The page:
Sir Henry James's speech, which opened Thursday's debate, was much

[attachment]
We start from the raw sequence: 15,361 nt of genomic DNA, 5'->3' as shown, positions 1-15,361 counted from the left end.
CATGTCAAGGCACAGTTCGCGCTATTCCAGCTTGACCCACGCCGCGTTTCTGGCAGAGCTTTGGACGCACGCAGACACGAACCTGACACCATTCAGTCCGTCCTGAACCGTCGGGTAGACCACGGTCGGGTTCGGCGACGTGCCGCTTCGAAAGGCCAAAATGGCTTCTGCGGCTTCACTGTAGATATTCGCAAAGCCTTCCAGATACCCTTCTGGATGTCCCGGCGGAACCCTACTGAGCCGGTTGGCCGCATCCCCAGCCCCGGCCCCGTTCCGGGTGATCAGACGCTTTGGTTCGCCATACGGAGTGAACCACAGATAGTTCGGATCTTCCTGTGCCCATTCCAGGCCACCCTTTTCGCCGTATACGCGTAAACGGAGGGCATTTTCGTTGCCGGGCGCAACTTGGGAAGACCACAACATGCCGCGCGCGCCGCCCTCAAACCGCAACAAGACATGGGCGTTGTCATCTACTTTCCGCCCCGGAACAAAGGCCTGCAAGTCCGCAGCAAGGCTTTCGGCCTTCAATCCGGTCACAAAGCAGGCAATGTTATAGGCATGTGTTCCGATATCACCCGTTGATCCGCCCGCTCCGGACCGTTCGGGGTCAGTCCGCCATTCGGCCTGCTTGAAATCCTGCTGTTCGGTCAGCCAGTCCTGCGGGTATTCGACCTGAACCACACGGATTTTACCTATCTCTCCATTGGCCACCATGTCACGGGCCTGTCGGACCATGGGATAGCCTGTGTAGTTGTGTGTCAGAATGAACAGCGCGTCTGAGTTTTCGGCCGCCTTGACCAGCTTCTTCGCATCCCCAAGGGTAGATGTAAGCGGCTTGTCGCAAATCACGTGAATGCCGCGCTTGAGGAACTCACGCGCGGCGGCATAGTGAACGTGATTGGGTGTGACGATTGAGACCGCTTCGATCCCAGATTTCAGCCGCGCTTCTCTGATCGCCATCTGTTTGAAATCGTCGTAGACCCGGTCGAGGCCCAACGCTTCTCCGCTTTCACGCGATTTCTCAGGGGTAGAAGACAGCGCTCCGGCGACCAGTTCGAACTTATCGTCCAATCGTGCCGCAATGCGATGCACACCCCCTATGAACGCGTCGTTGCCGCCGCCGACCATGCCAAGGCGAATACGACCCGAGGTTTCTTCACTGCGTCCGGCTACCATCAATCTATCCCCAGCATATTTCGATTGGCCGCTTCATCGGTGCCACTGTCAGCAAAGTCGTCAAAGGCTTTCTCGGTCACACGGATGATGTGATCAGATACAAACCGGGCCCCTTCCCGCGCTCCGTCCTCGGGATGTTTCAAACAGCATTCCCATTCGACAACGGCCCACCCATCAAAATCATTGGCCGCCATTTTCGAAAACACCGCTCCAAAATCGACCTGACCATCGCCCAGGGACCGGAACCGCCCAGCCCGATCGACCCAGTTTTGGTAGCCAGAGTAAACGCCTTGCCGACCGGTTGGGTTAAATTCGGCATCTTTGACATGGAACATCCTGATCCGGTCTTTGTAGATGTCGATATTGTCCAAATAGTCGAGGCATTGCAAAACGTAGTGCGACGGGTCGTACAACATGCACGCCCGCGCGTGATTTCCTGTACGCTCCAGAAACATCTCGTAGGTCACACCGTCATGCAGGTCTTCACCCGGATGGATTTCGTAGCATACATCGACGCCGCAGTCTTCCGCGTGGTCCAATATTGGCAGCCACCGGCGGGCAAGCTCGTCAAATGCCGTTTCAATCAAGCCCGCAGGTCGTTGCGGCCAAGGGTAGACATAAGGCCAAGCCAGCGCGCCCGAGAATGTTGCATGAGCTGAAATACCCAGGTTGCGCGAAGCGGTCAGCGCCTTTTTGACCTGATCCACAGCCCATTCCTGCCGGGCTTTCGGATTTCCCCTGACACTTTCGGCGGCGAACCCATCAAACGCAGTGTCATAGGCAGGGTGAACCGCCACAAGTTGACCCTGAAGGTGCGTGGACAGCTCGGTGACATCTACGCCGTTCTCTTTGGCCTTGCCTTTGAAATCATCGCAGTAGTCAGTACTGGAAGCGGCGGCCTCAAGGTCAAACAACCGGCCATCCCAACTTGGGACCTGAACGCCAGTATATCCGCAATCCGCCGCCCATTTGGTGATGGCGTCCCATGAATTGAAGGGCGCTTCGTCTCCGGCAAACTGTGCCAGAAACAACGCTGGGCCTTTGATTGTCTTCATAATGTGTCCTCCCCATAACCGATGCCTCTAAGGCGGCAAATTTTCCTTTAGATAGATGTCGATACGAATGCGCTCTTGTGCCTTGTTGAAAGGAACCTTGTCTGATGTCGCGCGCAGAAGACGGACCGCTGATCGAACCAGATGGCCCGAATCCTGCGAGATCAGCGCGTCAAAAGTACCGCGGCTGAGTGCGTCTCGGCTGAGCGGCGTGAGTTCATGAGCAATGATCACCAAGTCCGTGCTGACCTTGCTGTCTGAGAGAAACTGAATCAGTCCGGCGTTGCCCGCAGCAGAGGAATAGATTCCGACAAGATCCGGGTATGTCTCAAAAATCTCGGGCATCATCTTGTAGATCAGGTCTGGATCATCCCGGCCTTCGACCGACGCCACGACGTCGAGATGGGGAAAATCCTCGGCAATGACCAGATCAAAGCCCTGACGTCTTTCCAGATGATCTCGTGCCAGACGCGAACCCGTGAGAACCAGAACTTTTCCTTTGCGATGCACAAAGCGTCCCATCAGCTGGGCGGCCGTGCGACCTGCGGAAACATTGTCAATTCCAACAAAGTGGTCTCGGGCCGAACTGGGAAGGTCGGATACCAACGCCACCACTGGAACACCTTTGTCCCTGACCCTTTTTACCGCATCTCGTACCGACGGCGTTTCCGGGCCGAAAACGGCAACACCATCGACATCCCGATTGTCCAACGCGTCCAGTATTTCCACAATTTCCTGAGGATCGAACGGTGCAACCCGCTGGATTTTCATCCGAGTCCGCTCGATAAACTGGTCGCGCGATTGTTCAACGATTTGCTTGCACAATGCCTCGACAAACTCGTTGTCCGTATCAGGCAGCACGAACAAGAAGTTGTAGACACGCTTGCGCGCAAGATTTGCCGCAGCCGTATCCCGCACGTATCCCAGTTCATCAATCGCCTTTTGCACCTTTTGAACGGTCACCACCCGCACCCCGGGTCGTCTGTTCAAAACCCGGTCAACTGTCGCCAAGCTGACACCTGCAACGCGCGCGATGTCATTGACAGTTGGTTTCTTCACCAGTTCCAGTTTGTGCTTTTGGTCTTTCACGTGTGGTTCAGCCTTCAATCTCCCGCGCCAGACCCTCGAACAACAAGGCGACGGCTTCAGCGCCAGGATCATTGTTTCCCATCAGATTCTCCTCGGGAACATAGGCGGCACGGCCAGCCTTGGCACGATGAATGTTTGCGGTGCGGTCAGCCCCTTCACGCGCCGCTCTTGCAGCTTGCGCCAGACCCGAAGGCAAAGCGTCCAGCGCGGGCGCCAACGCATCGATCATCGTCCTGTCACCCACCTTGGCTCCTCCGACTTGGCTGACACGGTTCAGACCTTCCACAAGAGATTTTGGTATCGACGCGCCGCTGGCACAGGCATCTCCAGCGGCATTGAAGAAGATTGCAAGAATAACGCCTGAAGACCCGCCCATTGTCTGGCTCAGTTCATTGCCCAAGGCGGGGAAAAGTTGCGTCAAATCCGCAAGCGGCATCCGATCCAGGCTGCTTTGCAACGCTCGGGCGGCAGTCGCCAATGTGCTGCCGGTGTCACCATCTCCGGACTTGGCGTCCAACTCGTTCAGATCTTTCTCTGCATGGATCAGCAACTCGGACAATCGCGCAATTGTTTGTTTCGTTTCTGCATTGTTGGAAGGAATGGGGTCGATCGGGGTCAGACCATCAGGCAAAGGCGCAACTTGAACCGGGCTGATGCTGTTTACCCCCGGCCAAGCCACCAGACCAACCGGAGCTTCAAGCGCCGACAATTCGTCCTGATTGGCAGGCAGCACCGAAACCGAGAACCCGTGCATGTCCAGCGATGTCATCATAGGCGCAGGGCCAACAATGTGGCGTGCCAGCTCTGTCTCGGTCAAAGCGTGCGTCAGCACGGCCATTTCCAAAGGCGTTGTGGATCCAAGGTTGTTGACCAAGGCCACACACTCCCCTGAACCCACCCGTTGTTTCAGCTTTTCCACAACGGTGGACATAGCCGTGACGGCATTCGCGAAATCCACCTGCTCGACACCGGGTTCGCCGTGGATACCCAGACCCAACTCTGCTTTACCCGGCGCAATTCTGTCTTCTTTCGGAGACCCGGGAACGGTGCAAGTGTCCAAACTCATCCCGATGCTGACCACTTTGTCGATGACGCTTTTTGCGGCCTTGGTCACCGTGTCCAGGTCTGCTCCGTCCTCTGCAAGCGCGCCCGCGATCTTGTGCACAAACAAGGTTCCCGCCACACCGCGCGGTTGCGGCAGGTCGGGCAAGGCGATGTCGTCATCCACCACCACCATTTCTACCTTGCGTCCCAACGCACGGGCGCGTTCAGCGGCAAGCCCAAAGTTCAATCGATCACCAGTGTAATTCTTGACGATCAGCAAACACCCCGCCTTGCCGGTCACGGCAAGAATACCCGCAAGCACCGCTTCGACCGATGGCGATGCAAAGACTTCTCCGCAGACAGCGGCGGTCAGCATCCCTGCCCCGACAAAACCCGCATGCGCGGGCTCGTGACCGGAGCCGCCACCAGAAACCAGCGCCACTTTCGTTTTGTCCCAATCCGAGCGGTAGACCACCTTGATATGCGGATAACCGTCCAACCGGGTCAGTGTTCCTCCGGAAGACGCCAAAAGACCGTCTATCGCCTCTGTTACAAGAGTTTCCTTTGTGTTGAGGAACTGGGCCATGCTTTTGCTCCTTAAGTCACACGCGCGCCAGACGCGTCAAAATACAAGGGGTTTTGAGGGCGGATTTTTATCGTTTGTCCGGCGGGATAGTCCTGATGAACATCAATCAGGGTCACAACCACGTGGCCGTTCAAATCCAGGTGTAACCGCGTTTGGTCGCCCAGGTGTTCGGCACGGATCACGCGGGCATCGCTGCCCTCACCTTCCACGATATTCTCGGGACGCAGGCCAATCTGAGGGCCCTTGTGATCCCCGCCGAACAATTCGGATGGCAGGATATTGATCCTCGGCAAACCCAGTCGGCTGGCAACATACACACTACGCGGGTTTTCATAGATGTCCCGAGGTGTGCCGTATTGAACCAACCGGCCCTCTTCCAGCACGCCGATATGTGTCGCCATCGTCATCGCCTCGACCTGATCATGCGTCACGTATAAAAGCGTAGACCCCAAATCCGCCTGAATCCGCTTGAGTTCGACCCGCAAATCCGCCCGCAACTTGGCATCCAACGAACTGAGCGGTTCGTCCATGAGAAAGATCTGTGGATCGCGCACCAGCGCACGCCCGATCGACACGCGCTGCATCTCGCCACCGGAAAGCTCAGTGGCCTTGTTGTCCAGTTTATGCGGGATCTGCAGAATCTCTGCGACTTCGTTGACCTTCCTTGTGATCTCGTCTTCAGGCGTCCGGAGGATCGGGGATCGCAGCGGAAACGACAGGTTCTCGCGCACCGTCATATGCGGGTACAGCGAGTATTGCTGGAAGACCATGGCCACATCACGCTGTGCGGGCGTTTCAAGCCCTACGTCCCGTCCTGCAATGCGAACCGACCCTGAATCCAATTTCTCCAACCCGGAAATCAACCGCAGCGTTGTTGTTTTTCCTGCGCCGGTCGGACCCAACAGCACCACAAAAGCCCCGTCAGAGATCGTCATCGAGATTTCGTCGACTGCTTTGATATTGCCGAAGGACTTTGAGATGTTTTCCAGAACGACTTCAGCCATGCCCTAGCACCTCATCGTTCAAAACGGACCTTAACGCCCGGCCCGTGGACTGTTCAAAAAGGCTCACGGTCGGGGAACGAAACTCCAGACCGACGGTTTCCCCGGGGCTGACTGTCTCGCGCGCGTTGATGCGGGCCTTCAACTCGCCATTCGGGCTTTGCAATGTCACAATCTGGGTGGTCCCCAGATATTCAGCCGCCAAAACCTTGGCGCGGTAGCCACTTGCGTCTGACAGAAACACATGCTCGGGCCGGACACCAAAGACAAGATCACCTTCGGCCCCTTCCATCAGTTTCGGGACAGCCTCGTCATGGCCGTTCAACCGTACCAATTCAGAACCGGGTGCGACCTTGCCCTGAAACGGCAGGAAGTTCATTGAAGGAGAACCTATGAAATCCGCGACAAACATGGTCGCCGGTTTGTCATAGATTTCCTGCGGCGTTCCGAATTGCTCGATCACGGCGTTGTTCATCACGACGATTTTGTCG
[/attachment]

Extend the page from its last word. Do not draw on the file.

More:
the most remarkable speech delivered on that day. Indeed, excepting Mr. Campbell-Bannertnan's, to whose remarks on Mr. Gladstone's concessions we have referred in speaking of those concessions, and Lord George Hamilton's, which was not very new, Mr. Dillon's speech on behalf of the Irish Members, and Mr. Leatham's smart attack on the Bill from the Radical point of view, it was the only speech of moment at all. Sir Henry James, after an eloquent tribute to Mr. Gladstone, professed his intention to come to " close quarters " with the Bill ; and to close quarters he certainly came. On his remarks as to the violation of the unity of the Kingdom, and on the asserted supremacy of Parliament, under this measure, we have said enough elsewhere, and will only add that he pro- duced a considerable effect by quoting ftom "Historicus " (Sir William Harcourt) the remark that if, in relation to a Colony, the Mother-country ever parted with the claim of its Legis- lature to exercise a supreme authority over the legislation of that Colony, " it would dissolve the Imperial tie, and convert the Colonies into foreign and independent States ;" and this was, contended Sir Henry James, what was to be done with Ireland. As to the sovereignty of Parliament, Sir Henry James contended that it would be at an end. The Parliament at Westminster could do nothing to alter the Constitution of Ireland without the re-summoning of the Irish Members, so that there would be no strictly sovereign Parlia- ment as there is now. Indeed, a separate tribunal would have to decide whether the Irish Legislature had done what was ultra sires in relation is the powers conferred on it or not. The pro- tection of the minority was not really provided for at all; and the craving which had led to Home-rule would never be satisfied till it led to that Irish national independence at which it really aimed.